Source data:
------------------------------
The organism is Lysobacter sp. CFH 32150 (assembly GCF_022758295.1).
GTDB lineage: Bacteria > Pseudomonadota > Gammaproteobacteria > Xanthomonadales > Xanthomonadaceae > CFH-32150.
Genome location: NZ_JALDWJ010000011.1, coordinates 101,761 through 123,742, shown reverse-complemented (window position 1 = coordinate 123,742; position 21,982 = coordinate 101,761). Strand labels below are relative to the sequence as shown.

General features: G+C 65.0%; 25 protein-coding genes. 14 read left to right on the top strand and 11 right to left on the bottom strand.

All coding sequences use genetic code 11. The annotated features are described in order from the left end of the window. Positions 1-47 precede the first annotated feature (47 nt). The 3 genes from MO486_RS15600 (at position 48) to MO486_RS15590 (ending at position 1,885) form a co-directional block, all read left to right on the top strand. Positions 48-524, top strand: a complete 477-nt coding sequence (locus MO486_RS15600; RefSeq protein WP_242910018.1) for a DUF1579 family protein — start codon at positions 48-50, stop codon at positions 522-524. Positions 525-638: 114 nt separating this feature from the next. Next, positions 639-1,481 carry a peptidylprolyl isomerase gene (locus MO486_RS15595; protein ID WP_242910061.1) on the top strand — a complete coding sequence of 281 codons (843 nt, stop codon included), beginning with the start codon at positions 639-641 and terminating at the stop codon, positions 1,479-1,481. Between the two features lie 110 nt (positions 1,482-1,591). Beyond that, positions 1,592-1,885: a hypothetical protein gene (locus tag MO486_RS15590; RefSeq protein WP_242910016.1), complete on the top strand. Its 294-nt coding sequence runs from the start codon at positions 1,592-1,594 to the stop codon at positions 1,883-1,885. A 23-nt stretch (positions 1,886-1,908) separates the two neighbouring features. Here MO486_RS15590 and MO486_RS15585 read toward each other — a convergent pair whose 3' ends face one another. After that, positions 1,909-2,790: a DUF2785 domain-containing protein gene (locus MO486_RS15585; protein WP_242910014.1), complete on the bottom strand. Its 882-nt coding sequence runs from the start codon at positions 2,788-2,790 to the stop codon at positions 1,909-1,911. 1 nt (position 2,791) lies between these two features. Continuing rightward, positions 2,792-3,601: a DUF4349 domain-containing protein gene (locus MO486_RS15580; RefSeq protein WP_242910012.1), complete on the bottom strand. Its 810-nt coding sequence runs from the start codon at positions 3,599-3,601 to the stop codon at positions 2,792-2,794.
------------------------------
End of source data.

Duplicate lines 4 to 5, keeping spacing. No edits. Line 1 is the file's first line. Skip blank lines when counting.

General features: G+C 65.0%; 25 protein-coding genes. 14 read left to right on the top strand and 11 right to left on the bottom strand.

All coding sequences use genetic code 11. The annotated features are described in order from the left end of the window. Positions 1-47 precede the first annotated feature (47 nt). The 3 genes from MO486_RS15600 (at position 48) to MO486_RS15590 (ending at position 1,885) form a co-directional block, all read left to right on the top strand. Positions 48-524, top strand: a complete 477-nt coding sequence (locus MO486_RS15600; RefSeq protein WP_242910018.1) for a DUF1579 family protein — start codon at positions 48-50, stop codon at positions 522-524. Positions 525-638: 114 nt separating this feature from the next. Next, positions 639-1,481 carry a peptidylprolyl isomerase gene (locus MO486_RS15595; protein ID WP_242910061.1) on the top strand — a complete coding sequence of 281 codons (843 nt, stop codon included), beginning with the start codon at positions 639-641 and terminating at the stop codon, positions 1,479-1,481. Between the two features lie 110 nt (positions 1,482-1,591). Beyond that, positions 1,592-1,885: a hypothetical protein gene (locus tag MO486_RS15590; RefSeq protein WP_242910016.1), complete on the top strand. Its 294-nt coding sequence runs from the start codon at positions 1,592-1,594 to the stop codon at positions 1,883-1,885. A 23-nt stretch (positions 1,886-1,908) separates the two neighbouring features. Here MO486_RS15590 and MO486_RS15585 read toward each other — a convergent pair whose 3' ends face one another. After that, positions 1,909-2,790: a DUF2785 domain-containing protein gene (locus MO486_RS15585; protein WP_242910014.1), complete on the bottom strand. Its 882-nt coding sequence runs from the start codon at positions 2,788-2,790 to the stop codon at positions 1,909-1,911. 1 nt (position 2,791) lies between these two features. Continuing rightward, positions 2,792-3,601: a DUF4349 domain-containing protein gene (locus MO486_RS15580; RefSeq protein WP_242910012.1), complete on the bottom strand. Its 810-nt coding sequence runs from the start codon at positions 3,599-3,601 to the stop codon at positions 2,792-2,794.